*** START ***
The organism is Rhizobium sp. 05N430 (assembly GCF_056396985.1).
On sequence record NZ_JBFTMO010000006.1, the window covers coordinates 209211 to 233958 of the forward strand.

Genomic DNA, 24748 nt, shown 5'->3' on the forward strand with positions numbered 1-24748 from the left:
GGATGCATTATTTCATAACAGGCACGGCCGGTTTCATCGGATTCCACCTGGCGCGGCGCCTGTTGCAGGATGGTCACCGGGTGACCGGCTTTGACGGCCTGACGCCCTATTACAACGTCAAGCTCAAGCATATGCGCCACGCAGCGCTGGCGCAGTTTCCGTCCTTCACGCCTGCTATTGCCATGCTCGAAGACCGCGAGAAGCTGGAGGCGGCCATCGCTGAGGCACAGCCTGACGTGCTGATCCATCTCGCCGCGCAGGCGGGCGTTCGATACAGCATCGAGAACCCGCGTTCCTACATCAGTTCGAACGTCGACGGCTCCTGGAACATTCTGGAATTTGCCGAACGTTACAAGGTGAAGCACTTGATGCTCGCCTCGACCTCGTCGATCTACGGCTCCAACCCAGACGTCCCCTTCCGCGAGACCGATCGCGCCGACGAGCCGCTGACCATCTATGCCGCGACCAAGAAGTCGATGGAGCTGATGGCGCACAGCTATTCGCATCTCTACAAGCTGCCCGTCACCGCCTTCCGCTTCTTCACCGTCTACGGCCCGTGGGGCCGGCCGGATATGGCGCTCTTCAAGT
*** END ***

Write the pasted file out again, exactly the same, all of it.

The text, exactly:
The organism is Rhizobium sp. 05N430 (assembly GCF_056396985.1).
On sequence record NZ_JBFTMO010000006.1, the window covers coordinates 209211 to 233958 of the forward strand.

Genomic DNA, 24748 nt, shown 5'->3' on the forward strand with positions numbered 1-24748 from the left:
GGATGCATTATTTCATAACAGGCACGGCCGGTTTCATCGGATTCCACCTGGCGCGGCGCCTGTTGCAGGATGGTCACCGGGTGACCGGCTTTGACGGCCTGACGCCCTATTACAACGTCAAGCTCAAGCATATGCGCCACGCAGCGCTGGCGCAGTTTCCGTCCTTCACGCCTGCTATTGCCATGCTCGAAGACCGCGAGAAGCTGGAGGCGGCCATCGCTGAGGCACAGCCTGACGTGCTGATCCATCTCGCCGCGCAGGCGGGCGTTCGATACAGCATCGAGAACCCGCGTTCCTACATCAGTTCGAACGTCGACGGCTCCTGGAACATTCTGGAATTTGCCGAACGTTACAAGGTGAAGCACTTGATGCTCGCCTCGACCTCGTCGATCTACGGCTCCAACCCAGACGTCCCCTTCCGCGAGACCGATCGCGCCGACGAGCCGCTGACCATCTATGCCGCGACCAAGAAGTCGATGGAGCTGATGGCGCACAGCTATTCGCATCTCTACAAGCTGCCCGTCACCGCCTTCCGCTTCTTCACCGTCTACGGCCCGTGGGGCCGGCCGGATATGGCGCTCTTCAAGT